I never thought about that, but crash structure could be verified by IIHS/NHTSA, ditto airbag performance, especially if the former purchases VW vehicles instead of relying on the IIHS "Crash Test Verification" program. We also haven't heard about Passats and Jetta's blowing up Pinto style either though.

I don't think they'd risk safety but I guess one can never be too sure how far the deception culture has gone in a company after something like this.
 

MacGuffin

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Volkswagen is in trouble with just about everybody on the f'ing planet

Are you insinuating that there might be a device or a software installed that reduces the safety or quality of the car while driving normally?

Do you know how unbelievably silly that sounds?

I can understand a certain level of mistrust but an intelligent person should be able to make a distinction between realism and nonsense. One has to have Spectre levels of VW hatred to come up with something like that - especially since in the past it was exclusively American and Japanese car makers who had safety issues...

By the way: I had the chance to talk to some other VW drivers here in the meantime. It doesn't seem like the VW image has suffered much among them. The statements could be summarized in something like: "Yeah, I might have an additional visit to the garage and the car might need a bit more fuel after that. But at least I don't drive a Toyota/Opel/Fiat/Peugeot, etc. :D"
 
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Spectre

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Are you insinuating that there might be a device or a software installed that reduces the safety or quality of the car while driving normally?

Do you know how unbelievably silly that sounds?

I think the concern is less that they have a defeat software/device installed and more than they may have knowingly used substandard materials with less lifespan than required for things like fuel seals, airbag sensors/detonators (think Takata but instead knowing that the charges were defective prior to install), all to avoid spending the money needed to properly comply - which is the same reason they cheated on emissions.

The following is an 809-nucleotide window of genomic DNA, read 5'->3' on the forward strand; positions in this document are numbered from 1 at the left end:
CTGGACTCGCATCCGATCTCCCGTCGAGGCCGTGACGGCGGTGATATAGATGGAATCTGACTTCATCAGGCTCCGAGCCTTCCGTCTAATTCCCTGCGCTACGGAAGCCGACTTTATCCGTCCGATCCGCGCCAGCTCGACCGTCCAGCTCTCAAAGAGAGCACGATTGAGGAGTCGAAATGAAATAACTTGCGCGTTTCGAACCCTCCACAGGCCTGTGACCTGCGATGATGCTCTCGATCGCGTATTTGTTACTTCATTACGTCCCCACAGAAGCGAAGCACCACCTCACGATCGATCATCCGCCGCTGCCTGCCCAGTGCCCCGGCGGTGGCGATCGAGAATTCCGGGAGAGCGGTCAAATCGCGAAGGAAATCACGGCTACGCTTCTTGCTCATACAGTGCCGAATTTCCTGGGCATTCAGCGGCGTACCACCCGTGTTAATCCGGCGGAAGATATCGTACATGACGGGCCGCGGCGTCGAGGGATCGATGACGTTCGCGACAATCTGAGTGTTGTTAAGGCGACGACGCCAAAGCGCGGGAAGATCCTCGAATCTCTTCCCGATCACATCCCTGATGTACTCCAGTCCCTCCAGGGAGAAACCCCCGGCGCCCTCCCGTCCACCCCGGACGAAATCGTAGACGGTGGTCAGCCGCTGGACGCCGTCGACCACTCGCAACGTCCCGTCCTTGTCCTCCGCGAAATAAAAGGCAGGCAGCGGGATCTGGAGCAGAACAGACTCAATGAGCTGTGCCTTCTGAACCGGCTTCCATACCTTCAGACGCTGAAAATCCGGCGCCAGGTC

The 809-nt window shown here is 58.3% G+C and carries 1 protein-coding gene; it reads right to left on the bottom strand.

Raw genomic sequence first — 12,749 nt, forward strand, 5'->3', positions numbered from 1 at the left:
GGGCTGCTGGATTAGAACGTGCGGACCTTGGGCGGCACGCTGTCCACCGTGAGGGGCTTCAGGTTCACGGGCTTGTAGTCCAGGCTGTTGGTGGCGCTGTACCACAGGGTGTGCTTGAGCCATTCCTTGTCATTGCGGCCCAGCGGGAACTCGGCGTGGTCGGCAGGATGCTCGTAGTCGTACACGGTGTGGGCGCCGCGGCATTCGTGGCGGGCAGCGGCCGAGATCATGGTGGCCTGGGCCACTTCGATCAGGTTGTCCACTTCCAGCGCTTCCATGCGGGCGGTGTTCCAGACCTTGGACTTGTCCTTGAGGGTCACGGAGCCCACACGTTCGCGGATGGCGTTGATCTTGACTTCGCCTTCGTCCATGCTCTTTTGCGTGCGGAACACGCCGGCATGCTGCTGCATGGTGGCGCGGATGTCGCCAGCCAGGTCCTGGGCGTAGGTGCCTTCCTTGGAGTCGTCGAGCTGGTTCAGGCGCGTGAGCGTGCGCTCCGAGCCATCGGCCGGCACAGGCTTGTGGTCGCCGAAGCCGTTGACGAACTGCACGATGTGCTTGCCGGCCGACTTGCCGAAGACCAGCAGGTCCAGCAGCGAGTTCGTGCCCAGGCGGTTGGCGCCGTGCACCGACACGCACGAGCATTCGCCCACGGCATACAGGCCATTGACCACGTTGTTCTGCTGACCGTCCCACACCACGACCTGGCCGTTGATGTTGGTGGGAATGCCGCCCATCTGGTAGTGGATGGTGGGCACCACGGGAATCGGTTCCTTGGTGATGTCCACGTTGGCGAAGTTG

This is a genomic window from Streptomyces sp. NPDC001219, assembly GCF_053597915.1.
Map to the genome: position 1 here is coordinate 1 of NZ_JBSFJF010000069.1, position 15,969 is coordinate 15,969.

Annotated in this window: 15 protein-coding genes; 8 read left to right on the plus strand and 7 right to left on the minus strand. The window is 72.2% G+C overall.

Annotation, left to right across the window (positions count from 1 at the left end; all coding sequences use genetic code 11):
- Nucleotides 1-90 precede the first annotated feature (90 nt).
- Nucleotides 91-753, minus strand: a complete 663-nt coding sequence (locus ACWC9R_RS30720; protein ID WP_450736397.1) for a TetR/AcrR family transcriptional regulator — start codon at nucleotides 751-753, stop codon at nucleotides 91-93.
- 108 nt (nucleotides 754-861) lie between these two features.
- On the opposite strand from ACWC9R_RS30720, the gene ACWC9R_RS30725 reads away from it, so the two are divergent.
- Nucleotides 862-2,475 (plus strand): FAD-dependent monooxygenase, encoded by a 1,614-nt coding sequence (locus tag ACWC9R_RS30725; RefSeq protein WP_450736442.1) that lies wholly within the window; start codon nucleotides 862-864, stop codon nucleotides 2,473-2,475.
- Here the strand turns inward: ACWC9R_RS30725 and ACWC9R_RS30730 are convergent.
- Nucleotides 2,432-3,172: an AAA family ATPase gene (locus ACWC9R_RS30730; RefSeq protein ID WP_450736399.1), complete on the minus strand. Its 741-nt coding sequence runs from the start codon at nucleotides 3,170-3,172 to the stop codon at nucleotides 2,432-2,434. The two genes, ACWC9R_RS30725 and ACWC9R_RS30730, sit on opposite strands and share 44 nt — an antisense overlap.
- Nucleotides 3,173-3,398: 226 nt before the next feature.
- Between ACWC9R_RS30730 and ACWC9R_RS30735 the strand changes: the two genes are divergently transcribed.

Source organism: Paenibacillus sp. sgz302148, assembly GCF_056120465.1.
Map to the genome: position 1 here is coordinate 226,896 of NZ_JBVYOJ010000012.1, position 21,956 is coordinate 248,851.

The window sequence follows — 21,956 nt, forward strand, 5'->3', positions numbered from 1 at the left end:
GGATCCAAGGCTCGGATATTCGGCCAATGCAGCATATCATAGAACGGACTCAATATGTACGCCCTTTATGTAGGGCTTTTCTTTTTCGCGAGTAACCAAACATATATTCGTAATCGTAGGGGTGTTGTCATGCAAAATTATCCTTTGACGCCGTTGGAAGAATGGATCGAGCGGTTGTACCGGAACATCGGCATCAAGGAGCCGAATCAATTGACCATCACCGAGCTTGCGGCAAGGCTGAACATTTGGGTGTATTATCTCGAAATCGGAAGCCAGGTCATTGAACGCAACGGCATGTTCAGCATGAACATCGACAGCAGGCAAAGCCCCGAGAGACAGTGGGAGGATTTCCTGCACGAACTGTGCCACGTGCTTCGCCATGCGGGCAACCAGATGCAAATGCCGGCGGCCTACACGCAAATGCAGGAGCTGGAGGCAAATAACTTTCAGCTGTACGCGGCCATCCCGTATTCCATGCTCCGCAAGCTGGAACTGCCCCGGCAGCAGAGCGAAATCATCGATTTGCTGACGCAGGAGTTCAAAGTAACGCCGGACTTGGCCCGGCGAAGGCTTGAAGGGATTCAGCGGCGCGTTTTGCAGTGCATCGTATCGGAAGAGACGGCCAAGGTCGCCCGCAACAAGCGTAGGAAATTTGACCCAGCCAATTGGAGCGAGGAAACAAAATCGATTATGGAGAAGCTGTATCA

Thing is, MacGuffin, we've already *had* big companies do similar things in their fields. Often times when a company starts intentionally cheating on safety or real pollution issues just to save a buck, they've also illegally skimped/screwed the consumer elsewhere - in for a penny, in for a pound seems to be the logic there. This isn't something new to the US experience - we learned from our Industrial Revolution 'robber baron' 'princes of industry' and their aftermaths quite well. It's not VW hating; it's simply expecting VW to have fit the long established pattern of corporate/industrial corruption.

With something like, say, a DVD/CD/MP3 player, the hazards are relatively easy to check for and mitigate. Also, the expenditure is small and you're not really relying on it for protection. Buying one fixed after a recall isn't a huge risk. With something as large, costly and complicated as a car, it's a different story. After all, finding out that the DVD player was constructed with other sub par parts that caused it to cease function merely means you have to go get another one. Finding out that your car's airbags were made with charges from (to pick something hopefully so ridiculous that VW wouldn't do it - but who can tell at this point?) surplus German Army hand grenades with a use-by date back in 1964 is neither so easy to find out ahead of time nor without high risk should you discover one day you need your airbags. Do you really want to find out the hard way that VW also lied about, say, the airbag components' composition and lifespan?
 
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Spectre

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I don't think they'd risk safety but I guess one can never be too sure how far the deception culture has gone in a company after something like this.

Right here is the heart of the issue. If they were willing to lie about something, knowing that the consequences for lying were possibly hideously painful, you *have* to wonder what else they were willing to lie about - things that had lesser, less immediate or less easily detectable consequences.

- - - Updated - - -

We also haven't heard about Passats and Jetta's blowing up Pinto style either though.

No, they go on fire without needing to be hit - yes, that's right, they leak fuel even without being in an accident.

http://www.autoblog.com/volkswagen/recalls/